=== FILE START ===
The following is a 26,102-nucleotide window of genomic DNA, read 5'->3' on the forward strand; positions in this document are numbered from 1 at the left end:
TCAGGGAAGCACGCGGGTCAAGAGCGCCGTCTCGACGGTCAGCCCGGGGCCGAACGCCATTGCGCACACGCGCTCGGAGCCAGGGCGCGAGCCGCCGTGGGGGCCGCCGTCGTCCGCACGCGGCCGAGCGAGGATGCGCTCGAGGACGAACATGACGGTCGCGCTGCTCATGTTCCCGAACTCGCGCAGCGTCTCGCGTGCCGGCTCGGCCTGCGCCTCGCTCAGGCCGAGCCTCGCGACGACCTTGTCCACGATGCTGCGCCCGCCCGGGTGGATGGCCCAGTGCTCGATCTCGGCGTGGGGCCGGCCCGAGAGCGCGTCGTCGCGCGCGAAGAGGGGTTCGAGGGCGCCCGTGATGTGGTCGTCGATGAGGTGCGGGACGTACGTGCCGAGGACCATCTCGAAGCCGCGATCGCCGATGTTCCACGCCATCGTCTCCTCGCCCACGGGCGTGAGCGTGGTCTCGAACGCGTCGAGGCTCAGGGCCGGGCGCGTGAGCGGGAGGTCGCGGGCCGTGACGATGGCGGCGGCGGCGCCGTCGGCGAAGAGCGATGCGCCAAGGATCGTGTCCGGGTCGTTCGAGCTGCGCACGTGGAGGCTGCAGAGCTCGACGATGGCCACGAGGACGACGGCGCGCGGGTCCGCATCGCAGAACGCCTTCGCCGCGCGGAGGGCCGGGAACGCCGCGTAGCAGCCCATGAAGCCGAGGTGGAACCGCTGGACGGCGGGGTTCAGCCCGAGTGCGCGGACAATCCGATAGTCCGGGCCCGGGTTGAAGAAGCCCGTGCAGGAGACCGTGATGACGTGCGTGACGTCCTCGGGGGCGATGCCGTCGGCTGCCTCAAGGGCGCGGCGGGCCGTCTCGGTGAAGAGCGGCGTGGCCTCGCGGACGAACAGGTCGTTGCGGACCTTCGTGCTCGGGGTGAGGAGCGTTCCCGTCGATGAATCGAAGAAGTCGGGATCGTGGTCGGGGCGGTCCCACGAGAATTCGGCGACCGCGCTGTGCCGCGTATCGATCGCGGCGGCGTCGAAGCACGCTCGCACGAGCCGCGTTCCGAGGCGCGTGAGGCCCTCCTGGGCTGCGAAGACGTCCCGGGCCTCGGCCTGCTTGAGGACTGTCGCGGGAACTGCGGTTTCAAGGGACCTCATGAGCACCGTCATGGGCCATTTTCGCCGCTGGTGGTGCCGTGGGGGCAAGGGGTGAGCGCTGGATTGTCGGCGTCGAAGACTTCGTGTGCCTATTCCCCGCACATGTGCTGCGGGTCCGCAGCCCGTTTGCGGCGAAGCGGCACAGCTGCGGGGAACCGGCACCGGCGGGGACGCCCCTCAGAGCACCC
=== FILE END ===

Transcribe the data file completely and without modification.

The following is a 26,102-nucleotide window of genomic DNA, read 5'->3' on the forward strand; positions in this document are numbered from 1 at the left end:
TCAGGGAAGCACGCGGGTCAAGAGCGCCGTCTCGACGGTCAGCCCGGGGCCGAACGCCATTGCGCACACGCGCTCGGAGCCAGGGCGCGAGCCGCCGTGGGGGCCGCCGTCGTCCGCACGCGGCCGAGCGAGGATGCGCTCGAGGACGAACATGACGGTCGCGCTGCTCATGTTCCCGAACTCGCGCAGCGTCTCGCGTGCCGGCTCGGCCTGCGCCTCGCTCAGGCCGAGCCTCGCGACGACCTTGTCCACGATGCTGCGCCCGCCCGGGTGGATGGCCCAGTGCTCGATCTCGGCGTGGGGCCGGCCCGAGAGCGCGTCGTCGCGCGCGAAGAGGGGTTCGAGGGCGCCCGTGATGTGGTCGTCGATGAGGTGCGGGACGTACGTGCCGAGGACCATCTCGAAGCCGCGATCGCCGATGTTCCACGCCATCGTCTCCTCGCCCACGGGCGTGAGCGTGGTCTCGAACGCGTCGAGGCTCAGGGCCGGGCGCGTGAGCGGGAGGTCGCGGGCCGTGACGATGGCGGCGGCGGCGCCGTCGGCGAAGAGCGATGCGCCAAGGATCGTGTCCGGGTCGTTCGAGCTGCGCACGTGGAGGCTGCAGAGCTCGACGATGGCCACGAGGACGACGGCGCGCGGGTCCGCATCGCAGAACGCCTTCGCCGCGCGGAGGGCCGGGAACGCCGCGTAGCAGCCCATGAAGCCGAGGTGGAACCGCTGGACGGCGGGGTTCAGCCCGAGTGCGCGGACAATCCGATAGTCCGGGCCCGGGTTGAAGAAGCCCGTGCAGGAGACCGTGATGACGTGCGTGACGTCCTCGGGGGCGATGCCGTCGGCTGCCTCAAGGGCGCGGCGGGCCGTCTCGGTGAAGAGCGGCGTGGCCTCGCGGACGAACAGGTCGTTGCGGACCTTCGTGCTCGGGGTGAGGAGCGTTCCCGTCGATGAATCGAAGAAGTCGGGATCGTGGTCGGGGCGGTCCCACGAGAATTCGGCGACCGCGCTGTGCCGCGTATCGATCGCGGCGGCGTCGAAGCACGCTCGCACGAGCCGCGTTCCGAGGCGCGTGAGGCCCTCCTGGGCTGCGAAGACGTCCCGGGCCTCGGCCTGCTTGAGGACTGTCGCGGGAACTGCGGTTTCAAGGGACCTCATGAGCACCGTCATGGGCCATTTTCGCCGCTGGTGGTGCCGTGGGGGCAAGGGGTGAGCGCTGGATTGTCGGCGTCGAAGACTTCGTGTGCCTATTCCCCGCACATGTGCTGCGGGTCCGCAGCCCGTTTGCGGCGAAGCGGCACAGCTGCGGGGAACCGGCACCGGCGGGGACGCCCCTCAGAGCACCC